Whether you may be in shocked or in disbelief about stories of reincarnation, there are at least 0.2% of the world’s population who claim to have stories from their past. For some, it may seem a hoax to gain popularity however scientific studies have proven true for evidence in some cases.

“You know… when I was your age, I changed your diapers…” said a stout, 18 month old boy who was lying flat on the changing table.

“… You used to what…?”

His father froze in his tracks. Slowly, with shaky hands, he sealed the two sticky tabs together with minute pressure. His son, only a year and a half of age stared solemnly at him and in that instant, the father knew there was an old soul lying beneath that façade of his innocence-bearing son.

“Yes pa… I was your father, just like you are mine now.”

History Of Reincarnation

The conception of reincarnation arose in the Greek Pre-Socratic era where rebirths were recognised as a replication of nature’s agricultural cycles. What seamlessly transitioned this belief to a common source of resolve for the never-ending discussion about life after death was Taoism. Taoism stems from the phrase of Lao Tzu “Birth is not a beginning; death is not an end. There is birth, there is death, there is issuing forth, there is entering in.” As of today, the main religions that embrace the notion of reincarnation stems from India including Hinduism, Jainism, Buddhism and Sikhism.

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Across the religions, the consensual definition of reincarnation is as follows:

“When the soul, which is seen as an eternal park of a spiritual realm returns to the physical realm in a new body.”

It is believed that the soul will complete this cycle many times in order to learn lessons each time around and working through karma, otherwise known as Samsara. This long-standing debate is at the crossroads of where religion and science meets – but new research suggests science may possibly complement this highly controversial topic.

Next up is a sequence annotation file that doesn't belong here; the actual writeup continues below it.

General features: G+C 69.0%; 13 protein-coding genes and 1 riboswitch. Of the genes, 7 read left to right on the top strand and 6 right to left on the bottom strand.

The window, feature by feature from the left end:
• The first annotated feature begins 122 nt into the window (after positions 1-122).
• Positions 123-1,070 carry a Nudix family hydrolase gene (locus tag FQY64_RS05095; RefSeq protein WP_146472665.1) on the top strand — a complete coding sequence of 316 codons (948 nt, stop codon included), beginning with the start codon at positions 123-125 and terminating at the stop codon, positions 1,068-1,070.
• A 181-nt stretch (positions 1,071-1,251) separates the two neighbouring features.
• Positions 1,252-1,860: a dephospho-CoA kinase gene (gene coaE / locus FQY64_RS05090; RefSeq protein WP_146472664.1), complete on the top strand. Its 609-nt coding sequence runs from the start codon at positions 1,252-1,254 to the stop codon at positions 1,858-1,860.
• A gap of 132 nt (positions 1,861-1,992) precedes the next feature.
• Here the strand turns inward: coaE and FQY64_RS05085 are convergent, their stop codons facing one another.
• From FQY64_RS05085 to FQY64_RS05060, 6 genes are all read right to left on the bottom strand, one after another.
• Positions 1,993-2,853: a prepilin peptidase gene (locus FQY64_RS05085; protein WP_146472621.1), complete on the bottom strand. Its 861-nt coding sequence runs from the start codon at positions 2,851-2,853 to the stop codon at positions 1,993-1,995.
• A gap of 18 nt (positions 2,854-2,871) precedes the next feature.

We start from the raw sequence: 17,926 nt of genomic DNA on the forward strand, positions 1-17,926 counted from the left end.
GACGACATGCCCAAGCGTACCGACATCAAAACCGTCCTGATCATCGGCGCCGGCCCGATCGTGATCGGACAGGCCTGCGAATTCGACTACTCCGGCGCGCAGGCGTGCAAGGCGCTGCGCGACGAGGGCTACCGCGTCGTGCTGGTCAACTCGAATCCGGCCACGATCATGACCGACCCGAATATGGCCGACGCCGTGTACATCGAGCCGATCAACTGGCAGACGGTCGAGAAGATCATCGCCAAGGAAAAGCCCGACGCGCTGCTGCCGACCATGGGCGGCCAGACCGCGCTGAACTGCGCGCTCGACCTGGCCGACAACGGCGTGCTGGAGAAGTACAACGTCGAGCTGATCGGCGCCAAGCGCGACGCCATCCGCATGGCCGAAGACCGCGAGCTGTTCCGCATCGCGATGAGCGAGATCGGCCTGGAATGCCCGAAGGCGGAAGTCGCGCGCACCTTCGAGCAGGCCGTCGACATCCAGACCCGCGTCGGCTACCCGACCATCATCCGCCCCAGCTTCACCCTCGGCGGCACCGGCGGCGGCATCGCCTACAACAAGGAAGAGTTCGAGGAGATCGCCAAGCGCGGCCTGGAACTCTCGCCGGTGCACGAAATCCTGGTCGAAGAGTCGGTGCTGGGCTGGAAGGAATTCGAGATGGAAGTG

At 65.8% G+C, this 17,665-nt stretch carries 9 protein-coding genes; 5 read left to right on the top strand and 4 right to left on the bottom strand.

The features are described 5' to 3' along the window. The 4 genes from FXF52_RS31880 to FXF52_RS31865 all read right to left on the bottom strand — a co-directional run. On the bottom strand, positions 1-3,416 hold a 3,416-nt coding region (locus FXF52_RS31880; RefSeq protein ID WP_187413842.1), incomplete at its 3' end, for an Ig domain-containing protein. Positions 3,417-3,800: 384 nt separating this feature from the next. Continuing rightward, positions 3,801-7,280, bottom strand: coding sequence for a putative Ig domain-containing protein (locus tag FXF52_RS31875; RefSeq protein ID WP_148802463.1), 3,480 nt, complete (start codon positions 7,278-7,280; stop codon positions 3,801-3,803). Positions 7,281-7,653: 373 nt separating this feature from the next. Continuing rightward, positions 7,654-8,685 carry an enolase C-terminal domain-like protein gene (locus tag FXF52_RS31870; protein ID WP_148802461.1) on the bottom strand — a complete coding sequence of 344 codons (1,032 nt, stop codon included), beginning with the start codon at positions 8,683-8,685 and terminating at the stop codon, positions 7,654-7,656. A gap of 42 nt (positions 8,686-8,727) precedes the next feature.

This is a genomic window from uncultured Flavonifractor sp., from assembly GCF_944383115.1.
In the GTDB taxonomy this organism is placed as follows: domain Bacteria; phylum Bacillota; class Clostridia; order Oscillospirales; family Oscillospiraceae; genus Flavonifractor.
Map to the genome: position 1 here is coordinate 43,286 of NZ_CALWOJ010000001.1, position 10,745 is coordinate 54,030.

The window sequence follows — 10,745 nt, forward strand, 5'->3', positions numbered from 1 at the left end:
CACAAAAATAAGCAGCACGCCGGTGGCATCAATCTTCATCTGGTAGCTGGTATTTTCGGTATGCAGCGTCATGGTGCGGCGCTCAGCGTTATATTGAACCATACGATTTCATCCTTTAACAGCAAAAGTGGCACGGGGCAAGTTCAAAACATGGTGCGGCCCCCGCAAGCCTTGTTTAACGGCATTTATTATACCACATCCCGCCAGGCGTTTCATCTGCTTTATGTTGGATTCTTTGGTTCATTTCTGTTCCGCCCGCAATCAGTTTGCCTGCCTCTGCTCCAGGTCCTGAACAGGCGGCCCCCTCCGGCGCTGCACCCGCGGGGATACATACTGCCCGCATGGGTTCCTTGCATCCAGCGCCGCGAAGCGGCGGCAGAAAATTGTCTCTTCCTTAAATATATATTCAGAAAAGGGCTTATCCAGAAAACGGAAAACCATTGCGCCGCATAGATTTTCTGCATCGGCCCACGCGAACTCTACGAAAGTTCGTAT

Scientific Evidence For Reincarnation

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Dr. Ian Stevenson, specialist in the foundations of human personality, from the University of Virginia had conducted scientific research on over 3,000 case studies of children who have claimed that they had a past life. He would listen intently to the described memories from the child, to a matched profile of a deceased. Surprisingly, the wounds from the past were concurrent to where the birthmarks or odd lesion scars were found on the children. He controlled his subjects with lie detectors and required them to sign affidavits under an oath. What triggered Stevenson’s sudden interest in the topic of reincarnation are the hauntingly fitting stories from the past that client’s would tell him when they were asked about their congenital defect – it was then that he believed there was science behind reincarnation.

“You know mum, you can come back alive after you die… just like how I did”

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The main findings from Stevenson and team’s research include:

  • 1 in 500 people on average would have memories of their past life (this number is contingent on the number of people who would openly admit to it)
  • Violent death is a major factor in 61% of reincarnation cases
  • Children usually remember the final years of their previous life
  • 75% of children recalled the way in which they died (especially if the circumstance was violent, it would be in vivid detail)
  • Boys were presented more often (this may be a biased estimate as girls as a notorious subject of a case is usually cast as ‘not marriageable’
  • 66% of cases have claimed to have had a sex change

Stevenson published ‘Twenty Cases Suggestive of Reincarnation’ to provide greater insights and evidence to support his belief of the possibility of reincarnation.

Case Study Example: Gus Taylor

The Western society has not yet explored this thoroughly so in some regions, this belief system has been deemed a solace-seeking approach to death. The story described in the epigram was a true story of a boy whose name was Gus Taylor. He was a notable experimental subject from Stevenson’s research as the boy could account for extraordinary recounts of his past life. He claimed to have been his own grandfather who died a year before his birth. Not only was he able to identify his grandfather in grained films, he recalled his great-aunt (‘sister’) being murdered and dumped into the San Francisco Bay. Even his father (‘son’) was clueless of this incident.

Now are these a hoax and a plot to fame?

A woman claimed to have been Anne Frank in her past life through the redemption of having dreams in her early childhood that resonated with the surrounds of Anne Frank’s living conditions at the time. Another young boy claimed to have been a fighting pilot in the past, notably through his fascination to planes and recollecting the exact place to which his plane crash occurred, which caused his death. What explains a young girl’s ability to speak in an ancient dialect without environmental influences?

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Is there a definitive criteria to which people have to fulfil in order to be classified as ‘reincarnated’? What can really explain these bizarre stories – pure coincidence? Mental illnesses? …Or is it really reincarnation?